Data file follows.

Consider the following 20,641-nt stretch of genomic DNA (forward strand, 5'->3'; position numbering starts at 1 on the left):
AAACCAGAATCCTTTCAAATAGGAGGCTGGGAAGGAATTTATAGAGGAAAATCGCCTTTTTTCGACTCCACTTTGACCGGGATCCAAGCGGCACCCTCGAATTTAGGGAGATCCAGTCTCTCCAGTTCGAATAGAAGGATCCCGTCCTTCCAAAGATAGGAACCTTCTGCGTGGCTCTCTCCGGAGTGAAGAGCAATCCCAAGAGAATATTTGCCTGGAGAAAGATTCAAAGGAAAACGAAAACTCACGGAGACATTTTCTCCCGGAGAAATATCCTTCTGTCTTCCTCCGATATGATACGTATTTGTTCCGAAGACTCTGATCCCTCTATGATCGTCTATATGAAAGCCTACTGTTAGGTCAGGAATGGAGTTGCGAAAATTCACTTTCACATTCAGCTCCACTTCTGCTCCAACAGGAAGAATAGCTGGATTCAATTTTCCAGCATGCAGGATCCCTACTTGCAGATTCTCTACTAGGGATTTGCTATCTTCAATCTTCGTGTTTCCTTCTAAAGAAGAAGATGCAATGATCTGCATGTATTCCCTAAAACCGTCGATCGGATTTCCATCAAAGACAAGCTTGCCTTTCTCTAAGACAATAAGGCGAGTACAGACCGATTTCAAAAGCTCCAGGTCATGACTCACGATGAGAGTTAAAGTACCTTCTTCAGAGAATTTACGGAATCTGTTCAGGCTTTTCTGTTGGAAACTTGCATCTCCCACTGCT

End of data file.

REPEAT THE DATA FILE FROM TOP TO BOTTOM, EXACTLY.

Consider the following 20,641-nt stretch of genomic DNA (forward strand, 5'->3'; position numbering starts at 1 on the left):
AAACCAGAATCCTTTCAAATAGGAGGCTGGGAAGGAATTTATAGAGGAAAATCGCCTTTTTTCGACTCCACTTTGACCGGGATCCAAGCGGCACCCTCGAATTTAGGGAGATCCAGTCTCTCCAGTTCGAATAGAAGGATCCCGTCCTTCCAAAGATAGGAACCTTCTGCGTGGCTCTCTCCGGAGTGAAGAGCAATCCCAAGAGAATATTTGCCTGGAGAAAGATTCAAAGGAAAACGAAAACTCACGGAGACATTTTCTCCCGGAGAAATATCCTTCTGTCTTCCTCCGATATGATACGTATTTGTTCCGAAGACTCTGATCCCTCTATGATCGTCTATATGAAAGCCTACTGTTAGGTCAGGAATGGAGTTGCGAAAATTCACTTTCACATTCAGCTCCACTTCTGCTCCAACAGGAAGAATAGCTGGATTCAATTTTCCAGCATGCAGGATCCCTACTTGCAGATTCTCTACTAGGGATTTGCTATCTTCAATCTTCGTGTTTCCTTCTAAAGAAGAAGATGCAATGATCTGCATGTATTCCCTAAAACCGTCGATCGGATTTCCATCAAAGACAAGCTTGCCTTTCTCTAAGACAATAAGGCGAGTACAGACCGATTTCAAAAGCTCCAGGTCATGACTCACGATGAGAGTTAAAGTACCTTCTTCAGAGAATTTACGGAATCTGTTCAGGCTTTTCTGTTGGAAACTTGCATCTCCCACTGCT